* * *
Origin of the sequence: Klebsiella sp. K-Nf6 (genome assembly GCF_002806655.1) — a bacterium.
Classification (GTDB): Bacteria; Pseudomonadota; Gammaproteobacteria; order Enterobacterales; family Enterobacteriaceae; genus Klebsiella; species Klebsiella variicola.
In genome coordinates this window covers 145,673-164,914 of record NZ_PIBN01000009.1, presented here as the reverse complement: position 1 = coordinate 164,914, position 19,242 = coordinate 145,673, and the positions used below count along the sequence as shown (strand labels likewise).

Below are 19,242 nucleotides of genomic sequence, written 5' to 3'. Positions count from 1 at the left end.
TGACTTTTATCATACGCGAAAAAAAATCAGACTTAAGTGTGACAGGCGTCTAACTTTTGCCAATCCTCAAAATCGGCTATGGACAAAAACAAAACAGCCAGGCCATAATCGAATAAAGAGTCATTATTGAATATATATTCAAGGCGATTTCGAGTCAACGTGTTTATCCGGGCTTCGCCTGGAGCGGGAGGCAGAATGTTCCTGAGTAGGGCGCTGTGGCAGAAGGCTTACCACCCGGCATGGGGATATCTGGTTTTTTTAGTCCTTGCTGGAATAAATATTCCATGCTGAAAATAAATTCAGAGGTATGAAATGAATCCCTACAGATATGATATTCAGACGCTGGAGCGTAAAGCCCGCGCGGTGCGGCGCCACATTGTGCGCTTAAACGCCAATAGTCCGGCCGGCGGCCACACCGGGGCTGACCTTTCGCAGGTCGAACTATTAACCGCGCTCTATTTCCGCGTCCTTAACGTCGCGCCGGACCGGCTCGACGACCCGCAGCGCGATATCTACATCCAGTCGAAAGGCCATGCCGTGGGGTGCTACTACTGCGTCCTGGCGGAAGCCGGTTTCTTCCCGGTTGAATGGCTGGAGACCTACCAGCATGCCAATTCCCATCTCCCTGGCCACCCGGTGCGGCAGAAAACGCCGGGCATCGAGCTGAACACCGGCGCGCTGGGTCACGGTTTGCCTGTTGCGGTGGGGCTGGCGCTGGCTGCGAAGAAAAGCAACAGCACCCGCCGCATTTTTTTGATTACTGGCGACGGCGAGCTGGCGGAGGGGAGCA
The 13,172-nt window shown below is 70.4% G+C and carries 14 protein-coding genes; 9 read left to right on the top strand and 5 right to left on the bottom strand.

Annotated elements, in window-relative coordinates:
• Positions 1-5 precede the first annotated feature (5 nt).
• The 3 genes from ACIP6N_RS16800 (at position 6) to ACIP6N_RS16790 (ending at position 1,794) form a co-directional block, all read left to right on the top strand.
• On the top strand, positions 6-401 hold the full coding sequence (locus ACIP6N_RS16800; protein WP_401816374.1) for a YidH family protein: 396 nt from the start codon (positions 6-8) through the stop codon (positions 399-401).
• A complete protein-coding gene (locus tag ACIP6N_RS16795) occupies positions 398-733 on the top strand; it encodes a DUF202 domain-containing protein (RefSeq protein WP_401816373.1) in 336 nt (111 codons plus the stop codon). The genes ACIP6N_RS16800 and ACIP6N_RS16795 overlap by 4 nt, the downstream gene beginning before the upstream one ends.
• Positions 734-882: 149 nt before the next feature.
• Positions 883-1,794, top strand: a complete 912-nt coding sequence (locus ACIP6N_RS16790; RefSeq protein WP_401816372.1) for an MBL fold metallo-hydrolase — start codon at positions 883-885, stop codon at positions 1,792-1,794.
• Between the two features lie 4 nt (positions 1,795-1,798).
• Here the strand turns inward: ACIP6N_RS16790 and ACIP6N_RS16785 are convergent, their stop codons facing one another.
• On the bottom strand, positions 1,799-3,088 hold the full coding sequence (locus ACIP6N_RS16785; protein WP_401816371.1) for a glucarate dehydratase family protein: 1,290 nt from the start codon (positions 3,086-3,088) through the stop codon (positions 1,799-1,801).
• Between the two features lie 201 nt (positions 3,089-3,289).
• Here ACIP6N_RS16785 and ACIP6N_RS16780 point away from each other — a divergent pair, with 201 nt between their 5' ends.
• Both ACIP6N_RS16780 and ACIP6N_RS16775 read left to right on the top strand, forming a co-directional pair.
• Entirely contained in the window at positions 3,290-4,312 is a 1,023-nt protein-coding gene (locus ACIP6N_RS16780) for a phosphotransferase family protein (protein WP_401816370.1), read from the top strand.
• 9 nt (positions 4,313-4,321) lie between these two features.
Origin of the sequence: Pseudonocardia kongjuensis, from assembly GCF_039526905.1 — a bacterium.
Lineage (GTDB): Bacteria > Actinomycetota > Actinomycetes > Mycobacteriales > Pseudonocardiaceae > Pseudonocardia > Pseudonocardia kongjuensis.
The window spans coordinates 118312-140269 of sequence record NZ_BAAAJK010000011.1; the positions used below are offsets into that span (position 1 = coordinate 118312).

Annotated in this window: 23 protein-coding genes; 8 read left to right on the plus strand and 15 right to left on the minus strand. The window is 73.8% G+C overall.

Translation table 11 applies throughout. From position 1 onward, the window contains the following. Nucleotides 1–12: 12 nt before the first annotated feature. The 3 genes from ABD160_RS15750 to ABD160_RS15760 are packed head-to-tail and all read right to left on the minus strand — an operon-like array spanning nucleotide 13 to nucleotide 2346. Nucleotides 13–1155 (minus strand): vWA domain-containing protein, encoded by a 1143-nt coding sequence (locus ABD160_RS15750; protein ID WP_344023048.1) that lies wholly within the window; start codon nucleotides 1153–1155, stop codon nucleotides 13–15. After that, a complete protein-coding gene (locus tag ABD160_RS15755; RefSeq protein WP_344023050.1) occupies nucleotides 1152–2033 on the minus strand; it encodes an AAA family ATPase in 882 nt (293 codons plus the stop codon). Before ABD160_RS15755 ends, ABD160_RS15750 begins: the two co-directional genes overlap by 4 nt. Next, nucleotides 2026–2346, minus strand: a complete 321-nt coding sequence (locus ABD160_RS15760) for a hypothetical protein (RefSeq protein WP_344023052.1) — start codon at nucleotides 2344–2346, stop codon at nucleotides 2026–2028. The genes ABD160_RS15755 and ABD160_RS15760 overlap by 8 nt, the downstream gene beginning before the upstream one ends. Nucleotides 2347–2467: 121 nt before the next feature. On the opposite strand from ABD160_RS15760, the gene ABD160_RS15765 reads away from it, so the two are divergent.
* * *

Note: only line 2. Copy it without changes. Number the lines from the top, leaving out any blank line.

Classification (GTDB): Bacteria; Pseudomonadota; Gammaproteobacteria; order Enterobacterales; family Enterobacteriaceae; genus Klebsiella; species Klebsiella variicola.